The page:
Did you Know There are X-rays Coming from Pluto? That’s Strange, What’s really Causing it? Pluto (minor-planet designation: 134340 Pluto) is a dwarf planet in the Kuiper belt, a ring of bodies beyond Neptune. It was the first Kuiper belt object to be discovered.Pluto was discovered by Clyde Tombaugh in 1930 and was originally considered to be the ninth planet from the Sun. After 1992, its planethood was questioned following the discovery of several objects of similar size in the Kuiper belt.
According to the researchers, “Pluto, the first and largest discovered Kuiper Belt Object, lies at the outer edges of our solar system and was the target of the 14 July 2015 flyby by the NASA New Horizons (NH) mission(Stern et al. 2015). Pluto is known to have an atmosphere which changes size and density with its seasons (Elliot et al. 1989, 2003, McNutt et al. 1989, Strobel et al. 2003).
According to UniverseToday, “What’s more, ongoing analysis of the NH data has revealed new mysteries. For instance, a recent study by a team of astronomers indicated that a survey by the Chandra X-ray Observatory revealed the presence of some rather strong x-rays emissions coming from Pluto. This was unexpected, and is causing scientists to rethink what they thought they knew about Pluto’s atmosphere and its interaction with solar wind.
In the past, many Solar bodies have been observed emitting x-rays, which were the result of interaction between solar wind and neutral gases (like argon and nitrogen). Such emissions have been detected from planets like Venus and Mars (due to the presence of argon and/or nitrogen in their atmospheres), but also with smaller bodies like comets – which acquire halos due to outgassing.
After the whole research, the team drew this summary and conclusion;
- The total signal measured from Pluto in an 11 pixel x 11 pixel box co-moving with Pluto is found to be 8 photons in 174 ksec from 0.31 – 0.60 keV. No photons from 0.60 – 1.0 keV are found in the same exposures.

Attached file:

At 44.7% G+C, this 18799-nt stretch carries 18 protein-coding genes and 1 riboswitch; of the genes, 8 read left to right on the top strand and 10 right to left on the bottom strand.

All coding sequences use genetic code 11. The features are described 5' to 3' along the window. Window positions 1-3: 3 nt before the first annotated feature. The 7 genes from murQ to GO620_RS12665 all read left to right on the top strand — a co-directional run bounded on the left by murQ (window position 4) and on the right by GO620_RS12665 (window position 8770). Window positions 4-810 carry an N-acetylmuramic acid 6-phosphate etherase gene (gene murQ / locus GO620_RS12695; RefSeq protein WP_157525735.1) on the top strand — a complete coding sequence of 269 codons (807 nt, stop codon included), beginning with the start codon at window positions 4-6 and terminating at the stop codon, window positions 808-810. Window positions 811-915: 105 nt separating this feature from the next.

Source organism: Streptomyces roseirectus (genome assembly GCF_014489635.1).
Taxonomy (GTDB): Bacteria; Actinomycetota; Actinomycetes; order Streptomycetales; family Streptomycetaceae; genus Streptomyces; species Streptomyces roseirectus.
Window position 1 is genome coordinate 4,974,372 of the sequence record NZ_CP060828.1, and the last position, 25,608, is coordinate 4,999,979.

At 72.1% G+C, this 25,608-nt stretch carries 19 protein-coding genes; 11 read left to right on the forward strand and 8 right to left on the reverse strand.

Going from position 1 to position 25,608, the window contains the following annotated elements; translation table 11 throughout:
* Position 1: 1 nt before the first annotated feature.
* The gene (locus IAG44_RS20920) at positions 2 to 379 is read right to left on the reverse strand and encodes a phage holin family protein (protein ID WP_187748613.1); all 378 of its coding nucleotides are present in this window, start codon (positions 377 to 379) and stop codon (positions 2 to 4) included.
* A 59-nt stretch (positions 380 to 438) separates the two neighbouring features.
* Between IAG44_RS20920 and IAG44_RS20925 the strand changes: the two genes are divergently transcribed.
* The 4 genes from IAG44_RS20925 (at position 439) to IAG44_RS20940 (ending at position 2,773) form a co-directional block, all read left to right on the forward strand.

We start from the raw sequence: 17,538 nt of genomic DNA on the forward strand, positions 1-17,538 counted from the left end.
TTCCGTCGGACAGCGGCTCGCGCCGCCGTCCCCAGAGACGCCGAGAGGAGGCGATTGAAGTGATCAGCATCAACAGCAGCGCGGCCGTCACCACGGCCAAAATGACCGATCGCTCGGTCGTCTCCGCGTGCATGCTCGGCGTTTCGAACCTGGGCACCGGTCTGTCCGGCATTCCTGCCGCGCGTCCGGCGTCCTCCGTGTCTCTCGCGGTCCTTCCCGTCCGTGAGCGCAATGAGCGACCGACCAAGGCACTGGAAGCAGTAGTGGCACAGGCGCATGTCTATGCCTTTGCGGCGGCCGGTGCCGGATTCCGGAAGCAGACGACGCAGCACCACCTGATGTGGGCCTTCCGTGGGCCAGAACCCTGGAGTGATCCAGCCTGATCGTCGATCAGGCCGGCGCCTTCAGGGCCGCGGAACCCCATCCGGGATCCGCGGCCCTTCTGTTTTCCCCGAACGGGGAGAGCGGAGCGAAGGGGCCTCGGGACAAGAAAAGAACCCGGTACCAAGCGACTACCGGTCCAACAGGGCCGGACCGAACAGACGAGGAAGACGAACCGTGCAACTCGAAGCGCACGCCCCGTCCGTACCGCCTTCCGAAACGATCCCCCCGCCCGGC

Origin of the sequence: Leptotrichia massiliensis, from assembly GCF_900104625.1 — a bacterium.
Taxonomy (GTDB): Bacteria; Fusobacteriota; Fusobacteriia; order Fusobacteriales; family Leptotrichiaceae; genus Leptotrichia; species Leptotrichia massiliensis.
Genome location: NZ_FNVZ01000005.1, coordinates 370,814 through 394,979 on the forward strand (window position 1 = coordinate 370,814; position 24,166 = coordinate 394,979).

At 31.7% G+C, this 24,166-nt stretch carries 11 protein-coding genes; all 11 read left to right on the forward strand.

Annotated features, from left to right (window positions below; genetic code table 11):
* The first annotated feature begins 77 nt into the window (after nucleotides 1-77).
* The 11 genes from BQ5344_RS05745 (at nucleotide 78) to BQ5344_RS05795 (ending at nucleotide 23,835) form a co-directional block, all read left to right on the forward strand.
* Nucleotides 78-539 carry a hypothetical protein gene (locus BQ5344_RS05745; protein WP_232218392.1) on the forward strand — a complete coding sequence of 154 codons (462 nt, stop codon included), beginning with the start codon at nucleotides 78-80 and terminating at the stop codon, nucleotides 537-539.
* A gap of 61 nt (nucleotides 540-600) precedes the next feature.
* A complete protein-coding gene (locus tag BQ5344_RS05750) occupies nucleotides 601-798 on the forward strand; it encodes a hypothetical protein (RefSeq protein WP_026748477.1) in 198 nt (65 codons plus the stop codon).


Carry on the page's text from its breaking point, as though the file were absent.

- The net signal is 8 – 1.2 = 6.8 photons, including all backgrounds, instrumental and sky. The background levels measured in one thousand boxes measuring 11 pixel x 11 pixel spread across the chip appear to be normally distributed at 1.21 ± 1.16 counts. The confidence level (assuming Poisson statistics) of our Pluto detection is at the > 99.95 % level, and the corresponding total X-ray luminosity Lx = 2.0 +2.0 -1.0 x 1015 erg/sec (200 MW).
- There is no obvious background source confused with Pluto in the four different Chandra visits.
- We see no evidence for an extended signal beyond the central 90% point spread function (PSF) centered on Pluto.
- Six of the photons detected lie in the 370 – 470 eV range of NVI CXE, and one of the photons lies in the NVII range. Alternatively, five of the photons are at or above the K-shell edge (resonance edge) of nitrogen (400 eV), and one of the photons exhibits an energy of ~ 596 eV,above the 530 eV oxygen K-shell edge. The lowest three energy photons could be from CV emission instead of NVI, given the energy broadening (±50 eV) of the ACIS-S detector. OVII photons are rare from Pluto.
- The observed emission from Pluto is not aurorally driven. If due to scattering, it would have to be sourced by a unique population of nanoscale haze grains composed of C, N, and O atoms in Pluto’s atmosphere resonantly fluorescing under the Sun’s insolation.
- If driven by charge exchange between SW minor ions and neutral gas species (mainly CH4) escaping from Pluto, then density enhancement and adjustment of the SW minor ion relative abundance in the interaction region near Pluto is required versus naïve models.
Now the question that is probably running in your mind is “What will be the effect of this emmisions on our planet?” Just relax do not go away, I will dive deep into it and inform you later.If you have any views regarding the effect, please share it with us through comment.